According to the short story writer Jorge Luis Borges, in his foreword to the collection entitled, ‘The Garden of Forking Paths:’
It is a laborious madness and an impoverishing one, the madness of composing vast books – setting out in five hundred pages an idea that can be perfectly related orally in five minutes.
Like Borges, I also prefer stories to be shorter, as a general rule. I am not quite so stringent as he seems to be, at least if he genuinely believed what he said in the quotation above, but generally I do also prefer a story be kept as short as possible.
The operative word here is possible since, to take nothing away from the brilliance of Borges as a writer, the above quotation is, well, bullshit.
See, literally every story ever told can be shortened evermore – Borges’s reference to a story related orally in five minutes can be shaved down to four minutes, three, even a single word. But would it be better?
Writing a story is about taking not just the very core, the very simplest way of putting something. It is by its very nature an elaboration – to be made elaborate and, yes, longer than it needs to be so that it can be at all evocative from either an emotional or philosophical manner.
Of course, all this said, some authors can and do take things too far, relating a story that takes much longer than it has any great need to be. It is possible to take far too long waffling about miniscule details that don’t mean anything to either the characters or, indeed, anyone else. But I don’t think the goal here is to tell the story in as short a timeframe as possible. Because just as a story can be too long, it can also be too short. And in some way, I think those unnecessary details are in fact very necessary. It’s often in the little details, rather than the broad strokes, that make our favourite stories so memorable, so powerful, and so compelling.
Now, as I said, I do generally prefer a shorter story. And for the longest time I actually thought I hated long stories, for much the same reasons that Borges seems to be implying in the above quotation. There was one main story that began the process of changing my mind – and it was a process, make no mistake. Even now I read a lot more shorter books than longer ones. But that’s why this issue means so much more to me.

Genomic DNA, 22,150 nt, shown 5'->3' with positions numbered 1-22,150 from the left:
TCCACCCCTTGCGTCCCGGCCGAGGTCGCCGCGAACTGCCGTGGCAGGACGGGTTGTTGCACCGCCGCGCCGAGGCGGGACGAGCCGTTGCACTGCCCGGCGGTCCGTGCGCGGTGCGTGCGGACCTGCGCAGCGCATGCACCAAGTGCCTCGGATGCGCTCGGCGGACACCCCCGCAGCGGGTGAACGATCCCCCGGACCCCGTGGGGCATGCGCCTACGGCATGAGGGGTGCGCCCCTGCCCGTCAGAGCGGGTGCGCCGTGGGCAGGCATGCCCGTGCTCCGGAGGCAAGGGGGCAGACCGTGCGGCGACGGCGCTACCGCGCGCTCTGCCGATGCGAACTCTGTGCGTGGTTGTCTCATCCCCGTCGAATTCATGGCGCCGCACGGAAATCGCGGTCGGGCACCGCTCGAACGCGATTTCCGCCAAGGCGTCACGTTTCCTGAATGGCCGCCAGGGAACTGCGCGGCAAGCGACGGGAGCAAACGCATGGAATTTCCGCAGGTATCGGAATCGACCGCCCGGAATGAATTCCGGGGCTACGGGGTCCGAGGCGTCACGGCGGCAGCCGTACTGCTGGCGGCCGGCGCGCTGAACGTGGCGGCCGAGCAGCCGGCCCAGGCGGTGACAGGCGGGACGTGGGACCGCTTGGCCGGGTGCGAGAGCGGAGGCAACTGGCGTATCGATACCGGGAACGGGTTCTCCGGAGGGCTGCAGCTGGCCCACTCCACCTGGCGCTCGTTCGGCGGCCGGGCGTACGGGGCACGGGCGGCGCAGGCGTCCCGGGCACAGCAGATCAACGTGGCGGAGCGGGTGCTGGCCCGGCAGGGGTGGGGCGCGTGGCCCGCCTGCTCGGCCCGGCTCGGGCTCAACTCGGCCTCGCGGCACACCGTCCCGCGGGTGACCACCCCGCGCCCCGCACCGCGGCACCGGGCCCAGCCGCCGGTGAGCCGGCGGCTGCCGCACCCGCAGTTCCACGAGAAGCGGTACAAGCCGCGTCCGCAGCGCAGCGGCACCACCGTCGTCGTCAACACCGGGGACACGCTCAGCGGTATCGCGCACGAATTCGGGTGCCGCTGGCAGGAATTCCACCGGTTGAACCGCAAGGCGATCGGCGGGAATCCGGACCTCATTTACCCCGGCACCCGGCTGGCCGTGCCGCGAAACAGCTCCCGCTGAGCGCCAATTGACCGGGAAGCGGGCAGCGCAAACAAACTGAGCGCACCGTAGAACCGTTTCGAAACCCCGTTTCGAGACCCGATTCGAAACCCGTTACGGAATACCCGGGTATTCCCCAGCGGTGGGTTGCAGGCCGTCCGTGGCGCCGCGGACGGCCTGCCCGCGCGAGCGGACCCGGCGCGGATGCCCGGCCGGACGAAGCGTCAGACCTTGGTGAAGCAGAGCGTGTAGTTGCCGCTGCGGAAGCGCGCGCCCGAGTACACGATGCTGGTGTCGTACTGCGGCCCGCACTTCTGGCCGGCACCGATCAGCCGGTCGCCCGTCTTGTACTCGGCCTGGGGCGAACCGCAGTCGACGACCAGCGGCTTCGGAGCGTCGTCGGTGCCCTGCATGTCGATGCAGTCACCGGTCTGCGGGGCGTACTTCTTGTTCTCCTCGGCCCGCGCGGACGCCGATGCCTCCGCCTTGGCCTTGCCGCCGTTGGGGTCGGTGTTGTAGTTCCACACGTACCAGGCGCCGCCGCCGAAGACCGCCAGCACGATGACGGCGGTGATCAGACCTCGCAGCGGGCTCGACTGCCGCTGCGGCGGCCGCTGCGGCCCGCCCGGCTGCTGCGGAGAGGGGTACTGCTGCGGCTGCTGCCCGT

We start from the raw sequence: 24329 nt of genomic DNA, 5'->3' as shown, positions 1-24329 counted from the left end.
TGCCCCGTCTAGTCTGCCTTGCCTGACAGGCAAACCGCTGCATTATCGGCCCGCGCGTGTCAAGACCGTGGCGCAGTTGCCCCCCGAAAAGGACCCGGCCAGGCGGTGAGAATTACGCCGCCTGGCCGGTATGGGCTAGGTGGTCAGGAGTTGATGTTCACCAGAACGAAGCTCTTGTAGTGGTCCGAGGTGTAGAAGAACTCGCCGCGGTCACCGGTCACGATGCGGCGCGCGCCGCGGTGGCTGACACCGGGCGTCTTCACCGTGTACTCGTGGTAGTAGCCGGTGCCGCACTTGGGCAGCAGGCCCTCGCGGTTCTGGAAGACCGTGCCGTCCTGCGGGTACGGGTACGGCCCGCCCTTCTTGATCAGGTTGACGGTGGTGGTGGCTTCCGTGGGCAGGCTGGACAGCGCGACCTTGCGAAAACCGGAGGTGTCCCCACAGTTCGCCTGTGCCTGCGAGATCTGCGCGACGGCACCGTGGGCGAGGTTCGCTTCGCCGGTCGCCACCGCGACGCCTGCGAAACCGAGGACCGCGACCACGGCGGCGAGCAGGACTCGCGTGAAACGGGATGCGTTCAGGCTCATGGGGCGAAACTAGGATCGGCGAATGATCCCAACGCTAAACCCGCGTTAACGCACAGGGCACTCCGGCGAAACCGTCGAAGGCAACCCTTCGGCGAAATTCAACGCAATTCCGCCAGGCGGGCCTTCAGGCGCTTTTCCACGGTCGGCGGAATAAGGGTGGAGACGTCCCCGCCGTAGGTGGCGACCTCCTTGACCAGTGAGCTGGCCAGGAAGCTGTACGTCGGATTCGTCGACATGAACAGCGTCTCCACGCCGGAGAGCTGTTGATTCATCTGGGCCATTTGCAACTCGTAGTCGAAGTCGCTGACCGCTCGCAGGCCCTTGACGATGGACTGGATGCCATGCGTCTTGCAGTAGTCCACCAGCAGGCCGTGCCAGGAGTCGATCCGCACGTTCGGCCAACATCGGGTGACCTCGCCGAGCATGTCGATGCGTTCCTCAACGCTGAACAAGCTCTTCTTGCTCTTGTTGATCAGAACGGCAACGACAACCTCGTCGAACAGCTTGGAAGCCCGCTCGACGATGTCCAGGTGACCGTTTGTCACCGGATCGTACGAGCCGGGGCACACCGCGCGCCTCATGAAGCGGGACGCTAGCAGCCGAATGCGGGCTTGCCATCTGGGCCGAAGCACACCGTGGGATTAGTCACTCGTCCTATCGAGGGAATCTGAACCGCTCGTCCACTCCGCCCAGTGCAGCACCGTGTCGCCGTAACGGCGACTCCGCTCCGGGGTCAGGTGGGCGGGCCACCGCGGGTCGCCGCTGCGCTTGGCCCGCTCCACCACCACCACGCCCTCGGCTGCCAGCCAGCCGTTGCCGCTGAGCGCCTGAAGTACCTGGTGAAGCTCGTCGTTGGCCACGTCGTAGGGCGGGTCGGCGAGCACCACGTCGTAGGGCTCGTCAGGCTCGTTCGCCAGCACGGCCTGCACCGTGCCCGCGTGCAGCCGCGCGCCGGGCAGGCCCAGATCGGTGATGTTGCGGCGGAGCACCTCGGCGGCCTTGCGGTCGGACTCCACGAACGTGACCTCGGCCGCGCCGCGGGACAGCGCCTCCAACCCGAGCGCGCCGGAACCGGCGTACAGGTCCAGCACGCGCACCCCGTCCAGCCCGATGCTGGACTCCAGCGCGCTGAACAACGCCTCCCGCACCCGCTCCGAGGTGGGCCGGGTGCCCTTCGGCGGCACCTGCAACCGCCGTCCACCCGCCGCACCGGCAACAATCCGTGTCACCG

I don’t like the idea that any so-called ‘rule of writing’ is true all of the time. There are always valid reasons not to do something in a story, even if it seems that to everyone else, it is a must. In fact, I’d argue this is the only way we can produce genuinely meaningful stories – doing the unexpected means, on some level, doing what everyone thinks is impossible with a story.
With all of this said, what is this long book that first started to change my mind? Well, it’s not quite five hundred pages, admittedly. It’s just a few pages under that Borges-anathema number. In fact, some of you will probably not consider it all that long of a story at all. But it was the longest book I’d ever read at the time, and as I said, it started the ball rolling in my interest in longer works.
The author, of course, is Stephen King. He is infamous not only for telling some of the best works of horror fiction, but also some of the lengthiest. And in fact, this is one of the ways he is often criticised by both his detractors and some of his fans. I used to be in that camp.
But today, before I ever start diving into the sub-medium of short stories, I want to discuss long stories, and the benefit that is to be found therein. And I am starting with one book in particular – ‘The Shining.’